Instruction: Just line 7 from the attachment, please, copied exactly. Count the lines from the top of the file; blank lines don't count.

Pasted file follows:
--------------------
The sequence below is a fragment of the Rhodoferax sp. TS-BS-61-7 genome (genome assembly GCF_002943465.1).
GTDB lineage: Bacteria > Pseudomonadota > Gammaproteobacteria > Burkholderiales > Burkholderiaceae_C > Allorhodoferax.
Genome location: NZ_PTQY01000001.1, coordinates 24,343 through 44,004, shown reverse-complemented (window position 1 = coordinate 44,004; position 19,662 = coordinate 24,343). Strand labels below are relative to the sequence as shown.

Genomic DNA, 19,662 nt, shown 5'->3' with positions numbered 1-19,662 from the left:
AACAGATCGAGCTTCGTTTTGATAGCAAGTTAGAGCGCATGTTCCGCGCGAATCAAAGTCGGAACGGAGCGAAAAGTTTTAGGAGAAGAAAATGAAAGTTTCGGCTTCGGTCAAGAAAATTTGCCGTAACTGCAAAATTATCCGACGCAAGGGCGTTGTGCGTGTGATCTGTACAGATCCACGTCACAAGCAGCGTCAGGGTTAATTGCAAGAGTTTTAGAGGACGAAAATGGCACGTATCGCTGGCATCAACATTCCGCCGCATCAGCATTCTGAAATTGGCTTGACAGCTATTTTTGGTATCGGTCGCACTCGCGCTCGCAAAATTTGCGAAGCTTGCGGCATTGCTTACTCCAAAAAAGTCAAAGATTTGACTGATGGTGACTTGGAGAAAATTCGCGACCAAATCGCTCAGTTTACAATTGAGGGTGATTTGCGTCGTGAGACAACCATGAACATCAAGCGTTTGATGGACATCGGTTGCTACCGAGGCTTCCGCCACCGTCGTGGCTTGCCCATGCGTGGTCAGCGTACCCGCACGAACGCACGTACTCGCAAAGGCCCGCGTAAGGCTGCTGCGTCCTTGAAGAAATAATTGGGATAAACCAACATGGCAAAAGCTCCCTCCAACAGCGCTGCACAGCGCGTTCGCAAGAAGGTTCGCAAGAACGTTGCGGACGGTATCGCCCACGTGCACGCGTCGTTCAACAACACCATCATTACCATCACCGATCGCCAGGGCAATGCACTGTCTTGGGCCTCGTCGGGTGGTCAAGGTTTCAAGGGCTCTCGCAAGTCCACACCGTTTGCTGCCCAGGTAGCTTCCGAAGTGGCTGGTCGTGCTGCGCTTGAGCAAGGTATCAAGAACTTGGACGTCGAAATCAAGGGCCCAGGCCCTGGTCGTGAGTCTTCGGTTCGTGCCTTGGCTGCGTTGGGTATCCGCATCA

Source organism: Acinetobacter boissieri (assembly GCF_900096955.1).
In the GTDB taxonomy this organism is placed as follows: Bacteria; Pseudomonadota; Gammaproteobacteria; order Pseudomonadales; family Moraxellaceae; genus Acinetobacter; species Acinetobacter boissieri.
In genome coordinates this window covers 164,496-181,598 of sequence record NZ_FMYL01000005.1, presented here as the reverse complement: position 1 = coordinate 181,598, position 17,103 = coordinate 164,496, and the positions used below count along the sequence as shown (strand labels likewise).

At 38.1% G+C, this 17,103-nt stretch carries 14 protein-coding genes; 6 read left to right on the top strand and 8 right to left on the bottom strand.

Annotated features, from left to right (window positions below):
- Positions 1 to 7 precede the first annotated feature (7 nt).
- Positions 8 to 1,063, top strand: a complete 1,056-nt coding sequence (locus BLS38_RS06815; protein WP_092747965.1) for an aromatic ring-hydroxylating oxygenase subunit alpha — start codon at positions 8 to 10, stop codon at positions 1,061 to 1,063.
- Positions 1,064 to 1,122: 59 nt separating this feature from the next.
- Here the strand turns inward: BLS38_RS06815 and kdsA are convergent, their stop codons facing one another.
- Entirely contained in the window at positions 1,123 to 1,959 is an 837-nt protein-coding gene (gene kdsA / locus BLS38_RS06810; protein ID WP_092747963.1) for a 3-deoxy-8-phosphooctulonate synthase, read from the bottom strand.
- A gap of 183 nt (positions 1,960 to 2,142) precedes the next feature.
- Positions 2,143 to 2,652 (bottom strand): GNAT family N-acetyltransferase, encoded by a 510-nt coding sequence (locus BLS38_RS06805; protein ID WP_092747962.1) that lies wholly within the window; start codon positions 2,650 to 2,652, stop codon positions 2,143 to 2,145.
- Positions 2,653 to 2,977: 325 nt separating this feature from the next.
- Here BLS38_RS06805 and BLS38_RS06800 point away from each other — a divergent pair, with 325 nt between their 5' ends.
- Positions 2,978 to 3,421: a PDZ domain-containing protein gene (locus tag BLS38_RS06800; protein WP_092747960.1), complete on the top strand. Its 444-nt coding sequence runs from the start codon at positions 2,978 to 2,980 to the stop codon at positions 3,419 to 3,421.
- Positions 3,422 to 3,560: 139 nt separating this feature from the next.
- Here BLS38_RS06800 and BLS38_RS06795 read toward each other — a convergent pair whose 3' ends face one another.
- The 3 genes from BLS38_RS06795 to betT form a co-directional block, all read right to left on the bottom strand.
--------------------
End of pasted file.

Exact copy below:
In the GTDB taxonomy this organism is placed as follows: Bacteria; Pseudomonadota; Gammaproteobacteria; order Pseudomonadales; family Moraxellaceae; genus Acinetobacter; species Acinetobacter boissieri.